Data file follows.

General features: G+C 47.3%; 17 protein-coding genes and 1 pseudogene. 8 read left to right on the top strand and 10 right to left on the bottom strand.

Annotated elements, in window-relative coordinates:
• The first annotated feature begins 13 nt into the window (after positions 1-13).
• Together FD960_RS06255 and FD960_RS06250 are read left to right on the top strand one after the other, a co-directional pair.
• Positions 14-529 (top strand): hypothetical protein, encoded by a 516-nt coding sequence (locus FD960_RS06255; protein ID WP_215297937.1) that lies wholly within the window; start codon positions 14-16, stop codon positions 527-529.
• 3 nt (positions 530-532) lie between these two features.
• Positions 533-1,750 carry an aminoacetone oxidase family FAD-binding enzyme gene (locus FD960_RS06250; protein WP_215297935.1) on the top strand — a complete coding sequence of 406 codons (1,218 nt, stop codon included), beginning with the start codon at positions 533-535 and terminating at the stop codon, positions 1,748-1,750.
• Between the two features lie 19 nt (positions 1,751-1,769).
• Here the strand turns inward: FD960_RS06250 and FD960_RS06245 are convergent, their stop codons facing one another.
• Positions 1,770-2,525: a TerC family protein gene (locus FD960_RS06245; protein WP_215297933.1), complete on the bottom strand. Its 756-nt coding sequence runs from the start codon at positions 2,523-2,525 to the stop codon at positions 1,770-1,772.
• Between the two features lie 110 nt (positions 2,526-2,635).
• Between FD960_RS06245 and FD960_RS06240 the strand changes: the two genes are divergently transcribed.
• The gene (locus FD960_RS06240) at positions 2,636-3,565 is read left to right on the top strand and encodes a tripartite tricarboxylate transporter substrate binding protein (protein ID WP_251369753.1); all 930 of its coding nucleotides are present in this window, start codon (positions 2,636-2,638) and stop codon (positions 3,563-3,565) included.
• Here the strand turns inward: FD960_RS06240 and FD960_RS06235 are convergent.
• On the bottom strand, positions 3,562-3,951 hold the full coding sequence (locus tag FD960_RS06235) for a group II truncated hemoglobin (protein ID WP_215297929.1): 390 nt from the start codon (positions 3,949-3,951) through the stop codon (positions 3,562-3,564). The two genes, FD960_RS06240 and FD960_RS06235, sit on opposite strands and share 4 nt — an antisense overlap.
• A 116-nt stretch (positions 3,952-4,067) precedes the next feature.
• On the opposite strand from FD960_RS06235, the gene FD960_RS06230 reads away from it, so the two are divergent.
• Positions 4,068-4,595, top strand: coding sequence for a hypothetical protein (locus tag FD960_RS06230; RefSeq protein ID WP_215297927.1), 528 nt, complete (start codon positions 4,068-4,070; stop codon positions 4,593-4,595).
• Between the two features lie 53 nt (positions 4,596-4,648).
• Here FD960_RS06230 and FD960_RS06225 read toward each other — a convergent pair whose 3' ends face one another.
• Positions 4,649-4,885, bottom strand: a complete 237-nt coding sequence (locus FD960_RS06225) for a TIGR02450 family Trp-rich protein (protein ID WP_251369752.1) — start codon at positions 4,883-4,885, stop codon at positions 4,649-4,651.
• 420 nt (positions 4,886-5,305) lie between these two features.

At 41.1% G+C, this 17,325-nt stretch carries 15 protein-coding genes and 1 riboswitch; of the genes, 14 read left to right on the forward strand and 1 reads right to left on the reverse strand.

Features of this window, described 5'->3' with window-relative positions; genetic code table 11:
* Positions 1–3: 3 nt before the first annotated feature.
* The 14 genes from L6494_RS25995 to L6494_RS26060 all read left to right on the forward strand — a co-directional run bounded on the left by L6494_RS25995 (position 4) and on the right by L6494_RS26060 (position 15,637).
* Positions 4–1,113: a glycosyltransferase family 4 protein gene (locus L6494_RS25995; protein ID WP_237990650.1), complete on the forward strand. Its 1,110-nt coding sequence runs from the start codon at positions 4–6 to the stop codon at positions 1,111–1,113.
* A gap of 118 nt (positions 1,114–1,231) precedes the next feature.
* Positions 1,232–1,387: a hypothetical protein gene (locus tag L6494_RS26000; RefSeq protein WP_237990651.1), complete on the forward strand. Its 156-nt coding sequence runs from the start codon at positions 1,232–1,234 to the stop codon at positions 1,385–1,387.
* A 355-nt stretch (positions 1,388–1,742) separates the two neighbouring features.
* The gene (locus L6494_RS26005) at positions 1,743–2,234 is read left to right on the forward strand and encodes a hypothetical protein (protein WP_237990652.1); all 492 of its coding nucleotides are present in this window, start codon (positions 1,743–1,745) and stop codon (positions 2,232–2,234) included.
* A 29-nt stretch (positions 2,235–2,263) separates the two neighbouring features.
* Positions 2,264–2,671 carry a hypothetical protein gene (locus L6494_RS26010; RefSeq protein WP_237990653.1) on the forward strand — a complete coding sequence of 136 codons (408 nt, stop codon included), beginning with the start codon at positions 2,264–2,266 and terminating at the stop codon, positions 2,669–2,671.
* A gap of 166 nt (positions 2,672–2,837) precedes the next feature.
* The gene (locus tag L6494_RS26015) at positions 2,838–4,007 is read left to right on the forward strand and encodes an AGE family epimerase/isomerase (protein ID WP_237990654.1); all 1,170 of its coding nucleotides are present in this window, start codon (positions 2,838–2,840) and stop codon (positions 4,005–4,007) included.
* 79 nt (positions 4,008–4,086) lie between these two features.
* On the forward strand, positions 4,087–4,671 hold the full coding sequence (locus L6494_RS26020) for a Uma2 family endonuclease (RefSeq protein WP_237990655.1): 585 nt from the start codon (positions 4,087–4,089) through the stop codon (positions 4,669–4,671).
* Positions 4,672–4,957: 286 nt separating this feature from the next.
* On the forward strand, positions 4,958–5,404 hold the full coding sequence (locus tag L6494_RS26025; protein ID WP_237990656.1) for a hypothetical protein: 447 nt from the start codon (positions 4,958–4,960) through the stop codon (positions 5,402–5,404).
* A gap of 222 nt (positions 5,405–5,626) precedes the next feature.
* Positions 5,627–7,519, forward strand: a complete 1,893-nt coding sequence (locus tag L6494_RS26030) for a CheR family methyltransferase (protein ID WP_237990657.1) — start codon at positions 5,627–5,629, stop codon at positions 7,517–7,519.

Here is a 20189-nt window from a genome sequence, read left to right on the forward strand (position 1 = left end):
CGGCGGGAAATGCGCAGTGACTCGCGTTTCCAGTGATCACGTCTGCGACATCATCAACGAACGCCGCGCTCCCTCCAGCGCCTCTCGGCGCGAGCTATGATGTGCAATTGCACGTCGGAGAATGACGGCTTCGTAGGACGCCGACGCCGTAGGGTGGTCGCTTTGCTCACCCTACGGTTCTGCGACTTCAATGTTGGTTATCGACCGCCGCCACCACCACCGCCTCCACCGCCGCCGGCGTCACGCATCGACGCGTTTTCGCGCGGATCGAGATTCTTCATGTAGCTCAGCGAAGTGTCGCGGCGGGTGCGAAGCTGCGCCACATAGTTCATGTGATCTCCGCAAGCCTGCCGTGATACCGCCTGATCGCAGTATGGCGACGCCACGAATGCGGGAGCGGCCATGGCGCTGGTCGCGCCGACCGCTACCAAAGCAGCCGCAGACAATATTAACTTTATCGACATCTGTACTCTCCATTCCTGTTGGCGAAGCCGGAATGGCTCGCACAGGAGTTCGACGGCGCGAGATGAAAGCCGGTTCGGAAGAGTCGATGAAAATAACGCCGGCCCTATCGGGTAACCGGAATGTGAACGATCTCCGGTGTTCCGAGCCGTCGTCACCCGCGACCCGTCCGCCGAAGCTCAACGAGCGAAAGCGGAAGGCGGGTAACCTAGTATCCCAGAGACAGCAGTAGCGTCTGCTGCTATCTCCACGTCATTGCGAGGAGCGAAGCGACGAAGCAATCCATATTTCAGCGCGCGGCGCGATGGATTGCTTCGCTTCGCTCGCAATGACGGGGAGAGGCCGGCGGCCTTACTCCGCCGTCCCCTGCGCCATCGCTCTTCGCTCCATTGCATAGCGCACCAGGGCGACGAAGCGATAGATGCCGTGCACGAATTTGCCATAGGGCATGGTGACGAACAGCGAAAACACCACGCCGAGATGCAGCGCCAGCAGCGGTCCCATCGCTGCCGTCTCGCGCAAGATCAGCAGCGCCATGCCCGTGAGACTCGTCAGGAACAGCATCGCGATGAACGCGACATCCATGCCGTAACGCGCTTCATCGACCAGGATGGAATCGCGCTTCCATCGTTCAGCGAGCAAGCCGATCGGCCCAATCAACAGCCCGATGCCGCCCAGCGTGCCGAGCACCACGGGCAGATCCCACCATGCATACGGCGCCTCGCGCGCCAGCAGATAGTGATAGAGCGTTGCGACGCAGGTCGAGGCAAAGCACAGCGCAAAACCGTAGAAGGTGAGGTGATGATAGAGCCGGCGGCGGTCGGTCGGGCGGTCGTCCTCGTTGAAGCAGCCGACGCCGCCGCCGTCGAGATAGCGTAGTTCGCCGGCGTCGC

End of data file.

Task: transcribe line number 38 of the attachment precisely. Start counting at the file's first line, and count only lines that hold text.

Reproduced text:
* Positions 4,672–4,957: 286 nt separating this feature from the next.